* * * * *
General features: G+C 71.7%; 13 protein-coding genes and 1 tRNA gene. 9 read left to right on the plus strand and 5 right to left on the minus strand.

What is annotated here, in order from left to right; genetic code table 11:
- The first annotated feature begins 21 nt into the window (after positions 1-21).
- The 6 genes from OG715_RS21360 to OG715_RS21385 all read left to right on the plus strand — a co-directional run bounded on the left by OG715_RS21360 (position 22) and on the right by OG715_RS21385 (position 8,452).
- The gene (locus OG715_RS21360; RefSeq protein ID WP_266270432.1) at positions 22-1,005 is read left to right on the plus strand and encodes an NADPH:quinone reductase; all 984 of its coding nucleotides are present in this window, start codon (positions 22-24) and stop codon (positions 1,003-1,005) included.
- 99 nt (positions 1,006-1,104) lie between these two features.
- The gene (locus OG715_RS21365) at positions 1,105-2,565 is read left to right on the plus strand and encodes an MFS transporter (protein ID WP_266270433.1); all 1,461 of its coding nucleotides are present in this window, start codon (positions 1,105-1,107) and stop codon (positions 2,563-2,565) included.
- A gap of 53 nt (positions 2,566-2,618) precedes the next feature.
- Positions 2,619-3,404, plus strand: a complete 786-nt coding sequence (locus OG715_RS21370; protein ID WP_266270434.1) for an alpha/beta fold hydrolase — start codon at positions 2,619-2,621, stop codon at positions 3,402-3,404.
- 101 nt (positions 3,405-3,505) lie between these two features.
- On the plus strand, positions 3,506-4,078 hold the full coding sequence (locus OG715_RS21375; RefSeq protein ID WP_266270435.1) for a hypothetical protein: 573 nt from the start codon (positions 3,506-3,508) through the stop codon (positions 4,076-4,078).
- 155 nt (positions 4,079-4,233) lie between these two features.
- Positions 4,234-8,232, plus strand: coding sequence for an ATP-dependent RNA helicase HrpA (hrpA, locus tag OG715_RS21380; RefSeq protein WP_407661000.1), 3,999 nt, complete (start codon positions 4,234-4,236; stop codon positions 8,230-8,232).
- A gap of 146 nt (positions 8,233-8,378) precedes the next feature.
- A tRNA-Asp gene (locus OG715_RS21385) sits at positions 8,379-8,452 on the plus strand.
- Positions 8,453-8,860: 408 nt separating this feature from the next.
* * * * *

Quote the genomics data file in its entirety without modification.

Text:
General features: G+C 71.7%; 13 protein-coding genes and 1 tRNA gene. 9 read left to right on the plus strand and 5 right to left on the minus strand.

What is annotated here, in order from left to right; genetic code table 11:
- The first annotated feature begins 21 nt into the window (after positions 1-21).
- The 6 genes from OG715_RS21360 to OG715_RS21385 all read left to right on the plus strand — a co-directional run bounded on the left by OG715_RS21360 (position 22) and on the right by OG715_RS21385 (position 8,452).
- The gene (locus OG715_RS21360; RefSeq protein ID WP_266270432.1) at positions 22-1,005 is read left to right on the plus strand and encodes an NADPH:quinone reductase; all 984 of its coding nucleotides are present in this window, start codon (positions 22-24) and stop codon (positions 1,003-1,005) included.
- 99 nt (positions 1,006-1,104) lie between these two features.
- The gene (locus OG715_RS21365) at positions 1,105-2,565 is read left to right on the plus strand and encodes an MFS transporter (protein ID WP_266270433.1); all 1,461 of its coding nucleotides are present in this window, start codon (positions 1,105-1,107) and stop codon (positions 2,563-2,565) included.
- A gap of 53 nt (positions 2,566-2,618) precedes the next feature.
- Positions 2,619-3,404, plus strand: a complete 786-nt coding sequence (locus OG715_RS21370; protein ID WP_266270434.1) for an alpha/beta fold hydrolase — start codon at positions 2,619-2,621, stop codon at positions 3,402-3,404.
- 101 nt (positions 3,405-3,505) lie between these two features.
- On the plus strand, positions 3,506-4,078 hold the full coding sequence (locus OG715_RS21375; RefSeq protein ID WP_266270435.1) for a hypothetical protein: 573 nt from the start codon (positions 3,506-3,508) through the stop codon (positions 4,076-4,078).
- 155 nt (positions 4,079-4,233) lie between these two features.
- Positions 4,234-8,232, plus strand: coding sequence for an ATP-dependent RNA helicase HrpA (hrpA, locus tag OG715_RS21380; RefSeq protein WP_407661000.1), 3,999 nt, complete (start codon positions 4,234-4,236; stop codon positions 8,230-8,232).
- A gap of 146 nt (positions 8,233-8,378) precedes the next feature.
- A tRNA-Asp gene (locus OG715_RS21385) sits at positions 8,379-8,452 on the plus strand.
- Positions 8,453-8,860: 408 nt separating this feature from the next.